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SHORT REVIEWS

“Lynch” channels the legendary filmmaker’s soundtracks, notably the dark, smoky sounds of Angelo Badalamenti. “Miss Chan,” featuring guitar virtuoso Marc Ribot on a slithering solo, mimics the Eastern koto from Stefana’s “banjolin.” And the spy-thriller sounds of “Prairie Fire” make masterful use of Ipecac label head Mike Patton. Yet Stefana is a master himself, traversing swaths of well-reverberated terrain with his banjo, electric and acoustic guitars, lap-steel guitar, and piano. By the time the album closes, the listener is well aware of his range, but a cover of Santo & Johnny Farina’s classic “Sleep Walk” is an apt conclusion to a dreamy, cinematic journey. –Scott Morrow

How to Dress Well: Total Loss (Acephale)

In 2009, songwriter and producer Tom Krell infiltrated web space from Brooklyn to Berlin with a set of digital EPs under the pseudonym How to Dress Well. Just a year later, the one-man outfit debuted his first studio album, Love Remains, which established Krell as a forerunner in experimental R&B. Recorded in part in Brooklyn, Chicago, Nashville, and London while Krell worked towards earning a graduate degree in philosophy, Total Loss captures what he describes as a period of loss and depravity in his life. As on Love Remains, Krell utilizes electronic and ambient sounds to produce detail-rich compositions, channeling the aforementioned distress into multilayered, ethereal arrangements interlaced with high-pitched, resonant vocals. Hip-hop and neo-soul influences appear as well, but no matter the outside influence, Total Loss offers a unique and wistful indulgence. – Megan Dawson

Indian Handcrafts: Civil Disobedience for Losers (Sargent House) If one is company, two is an all-out riot. That’s the reigning message championed by this newest effort from Indian Handcrafts, the Ontario-based duo of Brandyn James Aikins (drums) and Daniel Brandon Allen (guitar).

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With a decade of collaboration between them, Aikins and Allen teamed up in 2010 with one simple goal: to make some fucking noise. They self-released their first, self-titled Indian Handcrafts album in 2011, soon signing to Sargent House, where they joined the ranks of other noise-rock behemoths—an influence that’s honed and refined on Civil Disobedience for Losers. At 40 minutes, this 11-track onslaught shows that you don’t need a brigade to have an arsenal. Engineered by Toshi Kasai (Tool, Melvins, Big Business), Civil Disobedience is heavy on the homage, making connections with other power duos like Big Business and Death from Above 1979, though the duo owes much of its sound (and philosophy) to The Melvins, even down to the process—the overdubs for the album were recorded in The Melvins’ rehearsal space. Whereas tracks like “Worm in My Stomach” and “Coming Home” recapitulate and subvert classic rock-’n’-roll structures, “Centauri Teenage Riot” and “Truck Mouth” blend together to form one giant, doped-out jam, relentless in its energy. Two is all you need. –Benjamin van Loon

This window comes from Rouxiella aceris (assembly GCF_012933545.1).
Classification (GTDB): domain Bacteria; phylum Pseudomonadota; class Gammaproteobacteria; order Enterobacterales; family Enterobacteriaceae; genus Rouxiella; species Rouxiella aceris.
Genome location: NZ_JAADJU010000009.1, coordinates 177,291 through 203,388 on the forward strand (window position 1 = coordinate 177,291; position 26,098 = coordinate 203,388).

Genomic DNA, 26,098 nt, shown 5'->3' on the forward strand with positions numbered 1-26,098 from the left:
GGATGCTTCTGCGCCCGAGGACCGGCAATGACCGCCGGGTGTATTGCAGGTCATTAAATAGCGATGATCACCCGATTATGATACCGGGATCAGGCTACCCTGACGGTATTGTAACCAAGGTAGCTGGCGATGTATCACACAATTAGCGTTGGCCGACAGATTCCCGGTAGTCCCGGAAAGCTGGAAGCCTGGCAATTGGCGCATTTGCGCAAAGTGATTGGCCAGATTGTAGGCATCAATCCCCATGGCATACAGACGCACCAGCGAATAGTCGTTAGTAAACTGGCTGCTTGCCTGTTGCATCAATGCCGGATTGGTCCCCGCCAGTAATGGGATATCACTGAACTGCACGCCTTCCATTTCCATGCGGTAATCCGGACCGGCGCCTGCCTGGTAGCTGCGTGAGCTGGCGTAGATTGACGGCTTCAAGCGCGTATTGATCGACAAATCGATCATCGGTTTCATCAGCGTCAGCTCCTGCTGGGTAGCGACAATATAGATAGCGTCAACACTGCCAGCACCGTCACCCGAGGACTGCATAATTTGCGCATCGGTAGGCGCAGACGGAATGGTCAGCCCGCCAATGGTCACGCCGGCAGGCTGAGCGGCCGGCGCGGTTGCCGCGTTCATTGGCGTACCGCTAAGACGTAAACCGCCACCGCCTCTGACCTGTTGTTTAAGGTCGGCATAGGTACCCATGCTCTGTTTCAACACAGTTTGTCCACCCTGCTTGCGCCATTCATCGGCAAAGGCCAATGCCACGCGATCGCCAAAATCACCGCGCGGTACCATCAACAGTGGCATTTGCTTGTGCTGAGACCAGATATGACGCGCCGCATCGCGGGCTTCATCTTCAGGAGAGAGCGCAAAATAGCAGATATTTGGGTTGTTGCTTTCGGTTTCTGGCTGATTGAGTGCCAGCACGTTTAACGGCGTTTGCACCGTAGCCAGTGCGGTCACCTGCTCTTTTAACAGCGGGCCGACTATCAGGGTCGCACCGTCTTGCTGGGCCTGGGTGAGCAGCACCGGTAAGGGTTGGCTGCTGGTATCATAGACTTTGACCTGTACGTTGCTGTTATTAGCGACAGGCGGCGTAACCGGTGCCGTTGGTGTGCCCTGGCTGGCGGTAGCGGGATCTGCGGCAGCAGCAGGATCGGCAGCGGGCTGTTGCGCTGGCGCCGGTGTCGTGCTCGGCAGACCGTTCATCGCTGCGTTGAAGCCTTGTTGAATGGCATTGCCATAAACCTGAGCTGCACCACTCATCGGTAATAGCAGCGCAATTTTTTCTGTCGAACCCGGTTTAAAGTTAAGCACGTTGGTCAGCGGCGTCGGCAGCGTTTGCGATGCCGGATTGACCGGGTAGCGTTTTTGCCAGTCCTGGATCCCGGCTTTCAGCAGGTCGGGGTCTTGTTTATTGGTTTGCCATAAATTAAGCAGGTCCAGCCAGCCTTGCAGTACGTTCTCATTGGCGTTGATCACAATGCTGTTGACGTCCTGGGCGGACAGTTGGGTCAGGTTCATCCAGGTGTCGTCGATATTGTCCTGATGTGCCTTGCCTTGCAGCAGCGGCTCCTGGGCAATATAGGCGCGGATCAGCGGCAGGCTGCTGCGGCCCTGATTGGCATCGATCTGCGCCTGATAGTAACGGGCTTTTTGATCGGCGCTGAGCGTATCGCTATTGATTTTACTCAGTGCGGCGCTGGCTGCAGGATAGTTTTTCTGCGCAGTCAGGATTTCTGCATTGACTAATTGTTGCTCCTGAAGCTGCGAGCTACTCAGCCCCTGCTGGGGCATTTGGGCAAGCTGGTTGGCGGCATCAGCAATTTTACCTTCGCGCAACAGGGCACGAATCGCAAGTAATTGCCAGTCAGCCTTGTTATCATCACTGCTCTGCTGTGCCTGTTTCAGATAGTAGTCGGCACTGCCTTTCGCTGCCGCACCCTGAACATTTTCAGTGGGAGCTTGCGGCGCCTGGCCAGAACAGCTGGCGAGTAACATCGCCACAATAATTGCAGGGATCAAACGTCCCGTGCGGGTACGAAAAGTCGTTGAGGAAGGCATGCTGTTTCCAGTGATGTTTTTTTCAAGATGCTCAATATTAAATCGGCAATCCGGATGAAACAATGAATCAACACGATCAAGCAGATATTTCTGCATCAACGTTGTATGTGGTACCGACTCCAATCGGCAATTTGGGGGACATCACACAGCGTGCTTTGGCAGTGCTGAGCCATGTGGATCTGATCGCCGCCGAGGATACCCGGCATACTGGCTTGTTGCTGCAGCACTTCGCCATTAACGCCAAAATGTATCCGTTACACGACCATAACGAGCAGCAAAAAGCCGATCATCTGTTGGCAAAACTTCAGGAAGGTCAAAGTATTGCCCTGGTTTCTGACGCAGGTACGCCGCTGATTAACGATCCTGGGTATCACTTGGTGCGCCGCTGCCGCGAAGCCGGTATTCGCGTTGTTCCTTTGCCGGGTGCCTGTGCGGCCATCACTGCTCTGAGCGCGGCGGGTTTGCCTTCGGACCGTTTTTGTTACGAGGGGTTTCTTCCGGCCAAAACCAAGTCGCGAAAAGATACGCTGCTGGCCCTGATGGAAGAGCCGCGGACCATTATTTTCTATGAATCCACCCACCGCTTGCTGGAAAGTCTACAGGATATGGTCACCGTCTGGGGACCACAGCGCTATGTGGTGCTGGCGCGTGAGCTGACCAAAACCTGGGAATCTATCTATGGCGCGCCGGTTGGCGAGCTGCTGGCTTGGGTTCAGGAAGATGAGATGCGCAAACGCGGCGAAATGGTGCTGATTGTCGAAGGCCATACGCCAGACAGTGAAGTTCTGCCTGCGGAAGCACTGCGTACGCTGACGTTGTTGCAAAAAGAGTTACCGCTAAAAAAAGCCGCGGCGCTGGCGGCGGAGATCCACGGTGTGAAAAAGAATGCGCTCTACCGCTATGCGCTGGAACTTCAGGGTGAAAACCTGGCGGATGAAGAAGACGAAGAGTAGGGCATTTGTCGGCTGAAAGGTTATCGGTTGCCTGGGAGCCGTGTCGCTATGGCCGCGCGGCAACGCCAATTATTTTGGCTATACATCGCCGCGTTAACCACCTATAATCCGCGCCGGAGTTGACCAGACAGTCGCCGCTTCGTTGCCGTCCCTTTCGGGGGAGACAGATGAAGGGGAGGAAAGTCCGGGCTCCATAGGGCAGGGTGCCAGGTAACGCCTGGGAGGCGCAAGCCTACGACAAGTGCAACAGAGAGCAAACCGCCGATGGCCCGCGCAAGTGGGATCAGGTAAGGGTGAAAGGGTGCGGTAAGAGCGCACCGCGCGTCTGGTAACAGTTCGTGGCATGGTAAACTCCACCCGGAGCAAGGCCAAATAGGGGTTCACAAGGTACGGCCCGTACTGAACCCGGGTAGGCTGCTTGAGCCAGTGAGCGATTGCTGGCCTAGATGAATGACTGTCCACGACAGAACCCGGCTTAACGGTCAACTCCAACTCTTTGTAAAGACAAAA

Jerseyband: Forever Hammer When we last heard from “lungcore” septet Jerseyband, the NYC ensemble had self-released Beast Wedding, a monster of mutated metal that conjoined Meshuggah-like “djent” with unwieldy horn-formed power chords. Though elements of jazz have appeared on past albums, they’ve been fleeting. More commonly, the horns have been de-facto mathmetal riffs, circling and looping in complex sequences. The Forever Hammer EP, however, is book-ended by “Tosm” and “Not Hammer,” a pair of tracks that are more overt in jazz influence—at least of the skronky variety. Each ends with wailing, free-jazz sax solos, and “Not Hammer” in particular is the most improvised that we’ve heard a Jerseyband horn. “Together Forever” is even heavier on the brass, leaving the guitar, bass, and drums to

play minor (and mostly undistorted) roles, but it still only falls partially under jazz. As horns stab in syncopation and the clean-channel guitar builds the tension, the song transforms to full djent metal with a horn accenting atop. Bafflingly enough, Jerseyband remains without a label—perhaps too brassy for the metal labels, too heavy for the jazz labels. Forever Hammer might not be the best start for the uninitiated, but it’s still a mammoth piece of space debris, hurtling with ever-increasing speed. Grab it or get out of the way. –Scott Morrow

JJ Doom: Key to the Kuffs (Lex) In February, producer/rapper Jneiro Jarel and masked wordsmith MF Doom announced a collaborative album under the name JJ Doom, teasing us with “Banished” as well as a string of contributors such as Blur/Gorillaz front-man Damon Albarn, Portishead’s Beth Gibbons, and Jarel’s old Willie Isz partner, Khujo Goodie. In August, the wait was over, as Key to the Kuffs finally got its release on Lex. The album offers everything you’d expect: Doom’s intricate, hyper-literate rhymes on top of Jarel’s future-retro sound. And Doom, naturally, doesn’t hold back: On “GMO,” he seethes about his frustration with the food industry, as Gibbons’ ghostly vocals hover throughout. Meanwhile, on “Banished,” he declares, “enough’s enough,” rapping about a dog-eatdog world with lightning-fast delivery. Recorded in Doom’s hometown of London, tracks like “Guv’nor” and “Rhymin’ Slang” ooze with British cultural references. And though JJ remained stateside, his futuristic hip-hop production holds a kinship with many of England’s risk-taking electronic artists. (The high-profile cameos don’t hurt the UK vibe either.) –Meaghann Korbel

Kid Koala: 12-Bit Blues (Ninja Tune) Canadian DJ/turntablist Eric San, better known as Kid Koala, has long been known for his eclectic collection of samples. Cartoon TV specials, old comedy sketches, bodily functions—you name it and he has chopped,

ALARM Magazine #40